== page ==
I often see this descriptor these days, obviously used as a superlative, but it seems to be so much BS.

I can just see a bunch of grunts loading up for an operation, something like Operation Cougar Bar, dressed in their best camo gear, black eye make-up, checking the ammo in their best guitars, and loading their "mil-spec" amps into a back-pack before melting into the night.

Lol-ing at Operation Cougar Bar.
 

drgonzoguitar

Member
Messages
4,710
"mil-spec" in the designator is not, by itself, an indicator of quality. It simply means that the product is in the government's system for tracking materiel (a lovely term you never hear outside of the military, and basically means "stuff, as opposed to personnel").

For example, the USAF buys large quantities of Simple Green cleaner. Although it is the same stuff that you can buy off the shelf at a grocery store, it has a mil-spec equivalent. Same with the "petrolatum" (i.e., vaseline), ballpoint pens, etc. Compare a standard issue "field jacket" with the latest model from Columbia or REI, and you'll realize how little it means to have that fancy number.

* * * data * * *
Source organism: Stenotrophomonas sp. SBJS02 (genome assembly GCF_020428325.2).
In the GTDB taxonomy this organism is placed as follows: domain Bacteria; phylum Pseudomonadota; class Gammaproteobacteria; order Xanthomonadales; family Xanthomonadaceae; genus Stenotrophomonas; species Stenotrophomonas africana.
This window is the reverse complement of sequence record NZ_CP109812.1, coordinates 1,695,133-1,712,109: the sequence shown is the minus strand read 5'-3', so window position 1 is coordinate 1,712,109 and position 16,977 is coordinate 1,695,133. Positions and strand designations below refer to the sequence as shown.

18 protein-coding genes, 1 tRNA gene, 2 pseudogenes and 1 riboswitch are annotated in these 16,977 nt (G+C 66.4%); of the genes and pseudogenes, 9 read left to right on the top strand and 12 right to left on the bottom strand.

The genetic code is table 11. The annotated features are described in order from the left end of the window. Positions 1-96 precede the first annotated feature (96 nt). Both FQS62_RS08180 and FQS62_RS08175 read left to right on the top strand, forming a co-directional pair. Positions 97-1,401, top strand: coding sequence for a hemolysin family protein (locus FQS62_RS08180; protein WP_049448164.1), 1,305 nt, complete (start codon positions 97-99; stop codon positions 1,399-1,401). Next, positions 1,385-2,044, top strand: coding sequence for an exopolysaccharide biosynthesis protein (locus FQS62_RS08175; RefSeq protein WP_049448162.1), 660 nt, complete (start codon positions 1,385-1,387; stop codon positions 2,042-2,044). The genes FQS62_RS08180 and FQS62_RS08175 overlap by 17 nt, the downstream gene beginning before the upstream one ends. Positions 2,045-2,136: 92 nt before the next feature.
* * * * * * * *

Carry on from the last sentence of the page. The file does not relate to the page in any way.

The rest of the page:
Are electronic components necessarily better because they have a mil-spec number? You would have to actually see the tech data. They might be, but they might also be the same stuff in the drawer at Radio Shack, depending on the usage and duty-cycle requirements.

It's sort of like "aircraft-grade aluminum." It might mean something, and it might not. :puh
When I was in the USAF, there were some components we could not use from some suppliers because they did not meet the same standards (size, length, material, etc...) as mil-spec. We had to be very careful when we ordered parts outside the normal depot system.
 

The Captain

Member
Messages
12,708
Lol-ing at Operation Cougar Bar.
At last, someone gets the idea that there is some humour hidden in my OP.